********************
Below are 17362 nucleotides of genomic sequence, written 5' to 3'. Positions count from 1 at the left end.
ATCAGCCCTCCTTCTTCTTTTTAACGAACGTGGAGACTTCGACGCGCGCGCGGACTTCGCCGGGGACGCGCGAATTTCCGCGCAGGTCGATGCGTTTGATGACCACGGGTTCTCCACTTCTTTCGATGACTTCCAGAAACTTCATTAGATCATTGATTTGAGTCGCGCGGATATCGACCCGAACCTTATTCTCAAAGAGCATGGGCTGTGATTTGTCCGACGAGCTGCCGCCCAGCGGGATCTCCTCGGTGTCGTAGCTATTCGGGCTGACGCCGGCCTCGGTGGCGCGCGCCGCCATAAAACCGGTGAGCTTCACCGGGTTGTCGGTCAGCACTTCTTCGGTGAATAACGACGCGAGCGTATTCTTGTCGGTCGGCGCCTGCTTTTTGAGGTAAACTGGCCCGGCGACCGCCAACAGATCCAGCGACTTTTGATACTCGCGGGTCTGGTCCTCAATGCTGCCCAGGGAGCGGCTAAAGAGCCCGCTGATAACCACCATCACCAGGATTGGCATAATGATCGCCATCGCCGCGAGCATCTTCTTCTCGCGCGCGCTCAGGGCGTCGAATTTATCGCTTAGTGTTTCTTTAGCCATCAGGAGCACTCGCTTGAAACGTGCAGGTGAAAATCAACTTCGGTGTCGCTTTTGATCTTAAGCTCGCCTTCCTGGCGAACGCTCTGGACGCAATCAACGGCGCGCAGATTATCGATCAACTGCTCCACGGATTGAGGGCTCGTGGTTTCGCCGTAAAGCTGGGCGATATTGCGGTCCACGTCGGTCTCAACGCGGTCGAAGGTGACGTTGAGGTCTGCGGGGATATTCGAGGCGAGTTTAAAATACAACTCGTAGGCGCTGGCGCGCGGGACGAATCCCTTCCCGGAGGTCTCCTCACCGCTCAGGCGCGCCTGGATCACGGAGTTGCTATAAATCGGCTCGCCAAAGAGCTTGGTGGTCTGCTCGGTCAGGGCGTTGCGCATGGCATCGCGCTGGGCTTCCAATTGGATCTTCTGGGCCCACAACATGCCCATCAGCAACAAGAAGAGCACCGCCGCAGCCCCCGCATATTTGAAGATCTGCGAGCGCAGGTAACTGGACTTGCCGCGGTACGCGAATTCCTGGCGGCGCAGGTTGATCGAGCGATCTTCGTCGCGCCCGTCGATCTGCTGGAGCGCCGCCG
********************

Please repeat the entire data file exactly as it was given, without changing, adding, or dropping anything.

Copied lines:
Below are 17362 nucleotides of genomic sequence, written 5' to 3'. Positions count from 1 at the left end.
ATCAGCCCTCCTTCTTCTTTTTAACGAACGTGGAGACTTCGACGCGCGCGCGGACTTCGCCGGGGACGCGCGAATTTCCGCGCAGGTCGATGCGTTTGATGACCACGGGTTCTCCACTTCTTTCGATGACTTCCAGAAACTTCATTAGATCATTGATTTGAGTCGCGCGGATATCGACCCGAACCTTATTCTCAAAGAGCATGGGCTGTGATTTGTCCGACGAGCTGCCGCCCAGCGGGATCTCCTCGGTGTCGTAGCTATTCGGGCTGACGCCGGCCTCGGTGGCGCGCGCCGCCATAAAACCGGTGAGCTTCACCGGGTTGTCGGTCAGCACTTCTTCGGTGAATAACGACGCGAGCGTATTCTTGTCGGTCGGCGCCTGCTTTTTGAGGTAAACTGGCCCGGCGACCGCCAACAGATCCAGCGACTTTTGATACTCGCGGGTCTGGTCCTCAATGCTGCCCAGGGAGCGGCTAAAGAGCCCGCTGATAACCACCATCACCAGGATTGGCATAATGATCGCCATCGCCGCGAGCATCTTCTTCTCGCGCGCGCTCAGGGCGTCGAATTTATCGCTTAGTGTTTCTTTAGCCATCAGGAGCACTCGCTTGAAACGTGCAGGTGAAAATCAACTTCGGTGTCGCTTTTGATCTTAAGCTCGCCTTCCTGGCGAACGCTCTGGACGCAATCAACGGCGCGCAGATTATCGATCAACTGCTCCACGGATTGAGGGCTCGTGGTTTCGCCGTAAAGCTGGGCGATATTGCGGTCCACGTCGGTCTCAACGCGGTCGAAGGTGACGTTGAGGTCTGCGGGGATATTCGAGGCGAGTTTAAAATACAACTCGTAGGCGCTGGCGCGCGGGACGAATCCCTTCCCGGAGGTCTCCTCACCGCTCAGGCGCGCCTGGATCACGGAGTTGCTATAAATCGGCTCGCCAAAGAGCTTGGTGGTCTGCTCGGTCAGGGCGTTGCGCATGGCATCGCGCTGGGCTTCCAATTGGATCTTCTGGGCCCACAACATGCCCATCAGCAACAAGAAGAGCACCGCCGCAGCCCCCGCATATTTGAAGATCTGCGAGCGCAGGTAACTGGACTTGCCGCGGTACGCGAATTCCTGGCGGCGCAGGTTGATCGAGCGATCTTCGTCGCGCCCGTCGATCTGCTGGAGCGCCGCCG